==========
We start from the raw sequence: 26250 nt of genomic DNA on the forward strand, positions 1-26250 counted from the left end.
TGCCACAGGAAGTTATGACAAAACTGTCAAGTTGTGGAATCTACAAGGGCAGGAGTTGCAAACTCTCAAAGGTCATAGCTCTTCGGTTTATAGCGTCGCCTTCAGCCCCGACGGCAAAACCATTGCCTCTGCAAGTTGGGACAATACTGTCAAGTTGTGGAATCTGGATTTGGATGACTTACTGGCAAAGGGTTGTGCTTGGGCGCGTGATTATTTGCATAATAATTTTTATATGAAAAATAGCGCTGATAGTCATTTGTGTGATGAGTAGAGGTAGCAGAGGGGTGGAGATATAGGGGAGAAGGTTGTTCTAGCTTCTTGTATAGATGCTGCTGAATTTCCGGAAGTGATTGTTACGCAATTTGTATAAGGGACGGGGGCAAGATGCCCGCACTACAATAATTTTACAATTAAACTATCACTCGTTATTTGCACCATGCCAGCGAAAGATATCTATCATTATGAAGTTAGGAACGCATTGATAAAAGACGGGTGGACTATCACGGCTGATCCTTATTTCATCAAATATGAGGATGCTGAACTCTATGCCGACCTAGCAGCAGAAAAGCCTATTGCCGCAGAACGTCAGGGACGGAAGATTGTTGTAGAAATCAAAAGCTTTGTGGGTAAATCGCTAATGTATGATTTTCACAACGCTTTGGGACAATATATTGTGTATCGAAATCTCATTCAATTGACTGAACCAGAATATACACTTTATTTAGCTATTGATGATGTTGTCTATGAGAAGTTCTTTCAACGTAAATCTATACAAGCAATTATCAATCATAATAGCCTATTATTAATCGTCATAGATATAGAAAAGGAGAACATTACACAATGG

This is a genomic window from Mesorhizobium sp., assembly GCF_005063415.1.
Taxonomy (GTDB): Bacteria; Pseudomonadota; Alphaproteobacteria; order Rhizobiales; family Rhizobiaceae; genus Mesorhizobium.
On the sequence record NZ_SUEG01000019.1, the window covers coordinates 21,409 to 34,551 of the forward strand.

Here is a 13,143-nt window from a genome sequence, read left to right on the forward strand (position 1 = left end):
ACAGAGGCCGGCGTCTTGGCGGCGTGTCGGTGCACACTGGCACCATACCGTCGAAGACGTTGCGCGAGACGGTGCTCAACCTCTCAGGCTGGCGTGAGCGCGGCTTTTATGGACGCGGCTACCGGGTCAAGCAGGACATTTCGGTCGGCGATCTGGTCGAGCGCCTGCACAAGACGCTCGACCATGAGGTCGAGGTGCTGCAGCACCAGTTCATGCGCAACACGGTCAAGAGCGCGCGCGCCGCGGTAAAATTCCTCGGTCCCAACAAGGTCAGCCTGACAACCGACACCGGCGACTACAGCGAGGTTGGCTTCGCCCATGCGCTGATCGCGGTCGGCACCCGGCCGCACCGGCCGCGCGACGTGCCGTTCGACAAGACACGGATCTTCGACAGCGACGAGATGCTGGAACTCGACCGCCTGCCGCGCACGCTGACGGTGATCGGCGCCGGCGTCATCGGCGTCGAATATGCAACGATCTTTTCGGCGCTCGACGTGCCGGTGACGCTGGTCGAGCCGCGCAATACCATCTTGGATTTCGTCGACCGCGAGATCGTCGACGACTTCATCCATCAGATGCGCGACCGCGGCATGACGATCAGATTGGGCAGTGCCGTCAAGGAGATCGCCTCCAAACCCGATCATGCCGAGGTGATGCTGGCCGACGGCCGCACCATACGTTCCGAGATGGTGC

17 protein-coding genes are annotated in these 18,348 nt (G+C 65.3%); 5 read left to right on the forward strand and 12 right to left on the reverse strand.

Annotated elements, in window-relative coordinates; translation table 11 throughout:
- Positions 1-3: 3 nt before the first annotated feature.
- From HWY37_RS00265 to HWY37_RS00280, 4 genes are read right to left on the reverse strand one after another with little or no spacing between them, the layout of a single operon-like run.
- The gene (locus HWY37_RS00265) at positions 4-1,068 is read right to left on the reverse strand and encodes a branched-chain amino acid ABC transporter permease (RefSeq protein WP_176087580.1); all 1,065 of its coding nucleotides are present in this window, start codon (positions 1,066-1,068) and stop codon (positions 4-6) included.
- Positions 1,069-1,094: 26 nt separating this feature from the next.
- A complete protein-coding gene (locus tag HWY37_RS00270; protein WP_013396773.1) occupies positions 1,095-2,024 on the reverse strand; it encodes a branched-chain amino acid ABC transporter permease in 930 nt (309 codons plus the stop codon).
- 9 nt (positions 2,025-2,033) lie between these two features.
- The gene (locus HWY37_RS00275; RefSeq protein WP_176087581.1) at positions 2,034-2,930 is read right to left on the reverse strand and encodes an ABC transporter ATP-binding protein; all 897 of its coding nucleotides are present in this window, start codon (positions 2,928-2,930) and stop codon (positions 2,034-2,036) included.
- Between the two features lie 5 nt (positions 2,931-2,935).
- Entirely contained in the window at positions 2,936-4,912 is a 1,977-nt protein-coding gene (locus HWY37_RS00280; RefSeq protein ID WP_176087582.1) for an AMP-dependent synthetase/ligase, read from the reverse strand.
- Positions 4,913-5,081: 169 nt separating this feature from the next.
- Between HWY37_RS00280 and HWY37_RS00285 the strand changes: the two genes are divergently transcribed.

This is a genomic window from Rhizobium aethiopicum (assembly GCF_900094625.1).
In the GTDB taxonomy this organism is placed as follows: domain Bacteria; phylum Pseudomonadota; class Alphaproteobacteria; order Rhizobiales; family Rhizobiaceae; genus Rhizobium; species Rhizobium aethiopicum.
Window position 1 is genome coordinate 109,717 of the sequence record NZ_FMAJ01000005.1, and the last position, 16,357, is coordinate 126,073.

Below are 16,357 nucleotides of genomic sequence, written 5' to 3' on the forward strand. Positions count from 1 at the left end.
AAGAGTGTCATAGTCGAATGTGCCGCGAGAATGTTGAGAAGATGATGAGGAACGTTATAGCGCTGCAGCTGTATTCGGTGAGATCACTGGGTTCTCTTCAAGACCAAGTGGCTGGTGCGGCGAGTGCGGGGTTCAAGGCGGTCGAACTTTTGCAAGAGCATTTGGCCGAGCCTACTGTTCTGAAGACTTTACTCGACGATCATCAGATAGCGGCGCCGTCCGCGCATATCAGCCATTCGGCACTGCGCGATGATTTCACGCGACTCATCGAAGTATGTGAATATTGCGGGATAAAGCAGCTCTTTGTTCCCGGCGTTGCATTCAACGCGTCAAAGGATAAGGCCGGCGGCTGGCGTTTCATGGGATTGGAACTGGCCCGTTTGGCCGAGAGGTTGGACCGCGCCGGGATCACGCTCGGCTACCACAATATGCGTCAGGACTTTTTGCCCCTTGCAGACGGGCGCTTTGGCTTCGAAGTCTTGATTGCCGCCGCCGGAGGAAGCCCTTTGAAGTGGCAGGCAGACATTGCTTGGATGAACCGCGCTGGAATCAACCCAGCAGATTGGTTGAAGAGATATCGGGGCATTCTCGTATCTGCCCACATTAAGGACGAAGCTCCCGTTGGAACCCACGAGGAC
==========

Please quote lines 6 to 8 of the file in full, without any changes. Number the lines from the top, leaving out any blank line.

Here is a 13,143-nt window from a genome sequence, read left to right on the forward strand (position 1 = left end):
ACAGAGGCCGGCGTCTTGGCGGCGTGTCGGTGCACACTGGCACCATACCGTCGAAGACGTTGCGCGAGACGGTGCTCAACCTCTCAGGCTGGCGTGAGCGCGGCTTTTATGGACGCGGCTACCGGGTCAAGCAGGACATTTCGGTCGGCGATCTGGTCGAGCGCCTGCACAAGACGCTCGACCATGAGGTCGAGGTGCTGCAGCACCAGTTCATGCGCAACACGGTCAAGAGCGCGCGCGCCGCGGTAAAATTCCTCGGTCCCAACAAGGTCAGCCTGACAACCGACACCGGCGACTACAGCGAGGTTGGCTTCGCCCATGCGCTGATCGCGGTCGGCACCCGGCCGCACCGGCCGCGCGACGTGCCGTTCGACAAGACACGGATCTTCGACAGCGACGAGATGCTGGAACTCGACCGCCTGCCGCGCACGCTGACGGTGATCGGCGCCGGCGTCATCGGCGTCGAATATGCAACGATCTTTTCGGCGCTCGACGTGCCGGTGACGCTGGTCGAGCCGCGCAATACCATCTTGGATTTCGTCGACCGCGAGATCGTCGACGACTTCATCCATCAGATGCGCGACCGCGGCATGACGATCAGATTGGGCAGTGCCGTCAAGGAGATCGCCTCCAAACCCGATCATGCCGAGGTGATGCTGGCCGACGGCCGCACCATACGTTCCGAGATGGTGC

17 protein-coding genes are annotated in these 18,348 nt (G+C 65.3%); 5 read left to right on the forward strand and 12 right to left on the reverse strand.